The new Chord from Qu-Bit brings easy polyphonic phrasing, melodies and tuned chords to your modular setup. But it’s very different from what they showed before.
Qu-Bit were demoing a new module they were calling “Chord” back at the NAMM show in January. It was a 4-voice polyphonic analogue module. The layout was that of 4 separate oscillators which could be combined into chords and inversions, or used independently. Everything was controllable via a load of knobs and patch points.
The Chord that Qu-Bit have just released looks radically different, but no less interesting. All the knobs and controls appear to have been consolidated and reduced. Similarly the patch points are thin on the ground. However, that’s not to say that this isn’t a better solution. I reached out to Qu-Bit to see if I could find out the reasoning behind the changes to Chord. They said that to improve on the price and usability they simply had to do a massive redesign – so they did! There’s no doubt that it looks a lot cleaner and easier to use in its current state.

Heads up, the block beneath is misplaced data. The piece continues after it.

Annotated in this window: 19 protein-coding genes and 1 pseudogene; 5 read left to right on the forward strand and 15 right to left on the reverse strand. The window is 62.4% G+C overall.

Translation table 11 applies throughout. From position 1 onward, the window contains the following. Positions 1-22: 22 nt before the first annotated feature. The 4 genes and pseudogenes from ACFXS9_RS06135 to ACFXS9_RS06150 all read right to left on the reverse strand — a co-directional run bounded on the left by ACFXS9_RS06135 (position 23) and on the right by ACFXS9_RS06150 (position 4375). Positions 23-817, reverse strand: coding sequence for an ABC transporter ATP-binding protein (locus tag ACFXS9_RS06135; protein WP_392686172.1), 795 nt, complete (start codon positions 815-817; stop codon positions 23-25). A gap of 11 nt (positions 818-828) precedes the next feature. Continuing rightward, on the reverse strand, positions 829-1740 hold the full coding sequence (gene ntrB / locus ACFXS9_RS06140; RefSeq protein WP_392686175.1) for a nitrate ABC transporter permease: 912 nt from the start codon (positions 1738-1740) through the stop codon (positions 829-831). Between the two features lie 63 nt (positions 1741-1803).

The four voice oscillators has individual and summed outputs. The sequencing of chord progressions becomes a doddle because all the voices are tuned for you. Outputs can be morphed through sine, triangle, sawtooth and square waveforms offering a wide amount of timbre control. It also has a harmonize function that chooses appropriate chords based upon an incoming bassline. The four knobs control waveform, voicing, inversion and quality. Patchable external control is available on each. The row of sockets at the top are the trigger inputs for each note of the chord.
It’s deliciously simple and, as the video below displays, it’s capable of producing delightful and surprising sounds.
The Qu-Bit Chord is available now for USD $399
More information on the Qu-Bit Electronix website.